December 28, 2009
Let’s see…..It’s 1967 and you have a teenage singer/songwriter composing and issuing a song about an interracial relationship. The song is immediately banned from play on a number of radio stations. The song goes on to become a national hit and one of the most respected hits of the late sixties.
“Society’s Child” was a unique song in its day and still rings true today.
Janis Ian would go on to a productive career. Her music would sell well if not spectacularly but would be respected as some of the most thoughtful and introspective of the last four decades.
“Society’s Child” is a gentle song that belies its message. It is basically a folk tune with pop leanings. It remains a lasting and effective commentary on one of the ills of American society.
March 18, 2009
Janis Ian has been producing thoughtful and melodic folk/pop since her mid teens. Best Of Janis Ian: The Autobiography Collection has been issued in conjunction with her new book release entitled, Society’s Child: My Autobiography. If the book is of the same quality as this CD release, we will have a double winner.
Janis Ian recorded “Society’s Child” in 1965. This song of interracial romance was a huge hit but was also very controversial in its time. By the 1970’s Janis Ian had become a respected and brilliant singer/songwriter who produced a series of excellent albums and single releases. Her song, “At Seventeen,” earned her five Grammy nominations in 1975 and she performed the song on the first episode of Saturday Night Live. Her albums, Between The Lines and Aftertones were well received and sold well. Aftertones topped the Japanese charts for six months. Janis took ten years off from 1983-1992 but has returned to producing quality material for the past fifteen years. Best Of Janis Ian: The Autobiography Collection is a two-disc retrospective of Janis Ian’s career. All of her hits and well know songs are included as well as some of her equally impressive but not as famous new material.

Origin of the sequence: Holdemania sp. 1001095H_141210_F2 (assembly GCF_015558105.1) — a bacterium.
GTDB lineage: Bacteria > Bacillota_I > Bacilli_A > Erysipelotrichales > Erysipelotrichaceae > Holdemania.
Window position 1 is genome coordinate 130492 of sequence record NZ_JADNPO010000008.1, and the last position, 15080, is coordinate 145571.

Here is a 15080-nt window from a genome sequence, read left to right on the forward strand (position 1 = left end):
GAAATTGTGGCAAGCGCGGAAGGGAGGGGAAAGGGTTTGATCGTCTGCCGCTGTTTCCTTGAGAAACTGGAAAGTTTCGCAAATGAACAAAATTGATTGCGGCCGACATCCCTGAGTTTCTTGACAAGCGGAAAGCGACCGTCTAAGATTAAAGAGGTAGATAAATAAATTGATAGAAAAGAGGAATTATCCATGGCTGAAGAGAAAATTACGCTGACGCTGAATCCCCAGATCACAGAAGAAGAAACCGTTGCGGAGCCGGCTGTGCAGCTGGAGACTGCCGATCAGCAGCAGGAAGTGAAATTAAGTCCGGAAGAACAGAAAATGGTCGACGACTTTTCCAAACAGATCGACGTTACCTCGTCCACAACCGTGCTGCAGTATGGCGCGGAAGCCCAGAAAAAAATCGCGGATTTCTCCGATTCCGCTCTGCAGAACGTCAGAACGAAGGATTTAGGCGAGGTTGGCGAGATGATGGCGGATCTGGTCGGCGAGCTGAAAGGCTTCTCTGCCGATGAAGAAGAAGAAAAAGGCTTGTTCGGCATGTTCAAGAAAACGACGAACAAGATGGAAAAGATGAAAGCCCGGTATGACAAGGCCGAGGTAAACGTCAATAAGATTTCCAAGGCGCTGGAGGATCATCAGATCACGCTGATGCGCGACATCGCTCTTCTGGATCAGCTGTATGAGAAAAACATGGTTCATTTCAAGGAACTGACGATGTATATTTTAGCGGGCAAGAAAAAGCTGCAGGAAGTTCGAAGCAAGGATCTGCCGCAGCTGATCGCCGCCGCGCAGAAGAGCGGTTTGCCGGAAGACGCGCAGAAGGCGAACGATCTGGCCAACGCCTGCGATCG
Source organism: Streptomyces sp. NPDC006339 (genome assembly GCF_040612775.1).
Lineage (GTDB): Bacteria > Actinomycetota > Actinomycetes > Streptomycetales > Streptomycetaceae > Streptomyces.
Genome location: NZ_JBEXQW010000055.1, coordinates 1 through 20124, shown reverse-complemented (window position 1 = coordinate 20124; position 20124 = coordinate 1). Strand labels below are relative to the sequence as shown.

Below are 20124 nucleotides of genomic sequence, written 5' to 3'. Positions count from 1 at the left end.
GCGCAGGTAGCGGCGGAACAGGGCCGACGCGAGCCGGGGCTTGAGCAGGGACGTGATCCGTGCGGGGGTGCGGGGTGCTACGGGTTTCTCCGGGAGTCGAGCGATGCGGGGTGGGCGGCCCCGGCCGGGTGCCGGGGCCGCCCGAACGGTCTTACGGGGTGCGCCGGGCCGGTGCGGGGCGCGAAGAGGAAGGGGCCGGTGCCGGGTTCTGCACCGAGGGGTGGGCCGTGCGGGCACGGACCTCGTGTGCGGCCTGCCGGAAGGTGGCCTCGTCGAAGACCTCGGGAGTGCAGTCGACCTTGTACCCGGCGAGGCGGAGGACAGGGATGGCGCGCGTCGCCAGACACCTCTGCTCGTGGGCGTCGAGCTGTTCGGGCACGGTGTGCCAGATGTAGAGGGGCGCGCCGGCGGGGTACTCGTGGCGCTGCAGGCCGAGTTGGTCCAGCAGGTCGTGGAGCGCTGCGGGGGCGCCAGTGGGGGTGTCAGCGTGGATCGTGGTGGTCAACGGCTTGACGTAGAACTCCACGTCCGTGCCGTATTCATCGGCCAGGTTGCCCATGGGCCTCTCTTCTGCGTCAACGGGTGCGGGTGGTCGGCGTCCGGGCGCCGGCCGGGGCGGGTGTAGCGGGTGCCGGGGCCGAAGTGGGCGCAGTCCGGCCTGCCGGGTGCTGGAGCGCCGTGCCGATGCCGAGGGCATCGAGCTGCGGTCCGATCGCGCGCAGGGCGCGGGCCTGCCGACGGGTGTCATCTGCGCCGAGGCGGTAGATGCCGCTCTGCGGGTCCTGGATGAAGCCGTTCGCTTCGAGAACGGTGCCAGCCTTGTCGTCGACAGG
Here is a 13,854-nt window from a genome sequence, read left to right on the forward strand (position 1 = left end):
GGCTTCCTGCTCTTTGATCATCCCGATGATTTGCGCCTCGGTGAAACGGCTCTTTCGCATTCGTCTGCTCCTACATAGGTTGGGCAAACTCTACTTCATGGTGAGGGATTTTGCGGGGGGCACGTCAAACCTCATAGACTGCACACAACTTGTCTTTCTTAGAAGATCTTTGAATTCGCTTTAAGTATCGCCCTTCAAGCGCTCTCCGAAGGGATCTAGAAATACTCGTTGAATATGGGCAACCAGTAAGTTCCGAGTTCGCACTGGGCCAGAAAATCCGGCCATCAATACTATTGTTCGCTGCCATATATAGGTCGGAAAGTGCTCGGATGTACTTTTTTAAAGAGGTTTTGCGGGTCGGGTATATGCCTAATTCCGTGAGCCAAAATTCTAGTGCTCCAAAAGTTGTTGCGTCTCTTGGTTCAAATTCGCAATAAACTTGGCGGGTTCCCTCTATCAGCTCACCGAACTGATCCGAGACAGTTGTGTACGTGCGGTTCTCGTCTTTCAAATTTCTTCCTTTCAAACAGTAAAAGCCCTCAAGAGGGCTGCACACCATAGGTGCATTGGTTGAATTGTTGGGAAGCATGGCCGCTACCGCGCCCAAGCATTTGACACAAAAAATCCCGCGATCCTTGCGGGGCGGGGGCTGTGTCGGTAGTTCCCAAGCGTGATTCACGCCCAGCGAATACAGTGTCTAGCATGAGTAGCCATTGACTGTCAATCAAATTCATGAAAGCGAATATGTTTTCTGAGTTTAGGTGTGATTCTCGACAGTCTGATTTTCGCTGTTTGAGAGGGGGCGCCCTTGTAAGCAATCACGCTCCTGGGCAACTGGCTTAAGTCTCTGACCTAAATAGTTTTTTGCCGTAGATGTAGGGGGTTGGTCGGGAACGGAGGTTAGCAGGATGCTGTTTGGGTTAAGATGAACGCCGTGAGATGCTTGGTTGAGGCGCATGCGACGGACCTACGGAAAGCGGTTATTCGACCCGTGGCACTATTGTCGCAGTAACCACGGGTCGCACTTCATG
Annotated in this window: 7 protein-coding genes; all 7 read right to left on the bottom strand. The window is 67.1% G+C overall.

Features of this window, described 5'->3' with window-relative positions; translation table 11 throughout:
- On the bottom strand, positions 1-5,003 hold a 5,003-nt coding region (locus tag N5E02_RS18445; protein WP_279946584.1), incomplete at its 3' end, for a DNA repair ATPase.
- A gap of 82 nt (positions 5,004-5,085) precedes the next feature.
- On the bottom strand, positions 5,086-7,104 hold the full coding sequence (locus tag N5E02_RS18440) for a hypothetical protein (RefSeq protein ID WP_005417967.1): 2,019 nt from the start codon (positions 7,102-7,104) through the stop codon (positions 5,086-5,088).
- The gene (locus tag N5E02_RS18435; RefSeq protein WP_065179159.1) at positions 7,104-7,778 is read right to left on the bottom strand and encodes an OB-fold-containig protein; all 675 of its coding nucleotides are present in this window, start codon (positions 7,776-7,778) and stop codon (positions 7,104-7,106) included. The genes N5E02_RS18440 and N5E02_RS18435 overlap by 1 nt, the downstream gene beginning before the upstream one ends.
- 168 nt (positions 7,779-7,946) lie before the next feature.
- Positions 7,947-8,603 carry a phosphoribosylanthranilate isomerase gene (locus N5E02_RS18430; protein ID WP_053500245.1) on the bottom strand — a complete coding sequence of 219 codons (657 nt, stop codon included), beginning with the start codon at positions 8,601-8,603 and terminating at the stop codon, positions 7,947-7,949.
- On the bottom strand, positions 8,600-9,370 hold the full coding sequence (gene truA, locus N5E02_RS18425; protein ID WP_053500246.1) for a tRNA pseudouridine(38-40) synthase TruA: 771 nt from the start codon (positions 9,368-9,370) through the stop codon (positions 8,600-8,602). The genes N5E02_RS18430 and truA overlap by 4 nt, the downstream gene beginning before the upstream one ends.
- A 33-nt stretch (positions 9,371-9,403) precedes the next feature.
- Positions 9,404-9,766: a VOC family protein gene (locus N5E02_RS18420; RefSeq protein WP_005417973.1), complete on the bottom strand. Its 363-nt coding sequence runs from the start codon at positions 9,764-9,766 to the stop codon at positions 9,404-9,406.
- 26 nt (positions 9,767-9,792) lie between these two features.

“Hair Of Spun Gold” is probably Janis Ian’s first song and finds her in a folk mode. “Society’s Child” may seem dated today but it is amazing that a teenager could actually write sophisticated material such as this. By the time she recorded “At Seventeen” her voice had matured and her lyrics were becoming more precise. This song of eternal teenage cruelty and suffering would never become outdated. “Fly Too High” is about as overtly commercial as Janis Ian gets. It was part of the soundtrack to the Jodie Foster film Foxes. It is a nice, positive up-tempo song that moves smoothly along. The lesser-known modern material continues Janis Ian’s musical odyssey with more strong creations. “When Angels Cry,” “Days Like These,” “Johnny I Hardly Knew Ye,” and “My Tennessee Hills” all tell wonderful stories that are sung well via her straightforward vocal style. She continues to use her acoustic guitar and piano for the underpinning of her songs.
Janis Ian has not spent more than 40 years in her career. At times her music can lull you and at other times make you think. Best Of Janis Ian: The Autobiography Collection takes the listener on a thoughtful and creative journey through Janis Ian’s musical life and mind. It is a journey that is well worth the time and price.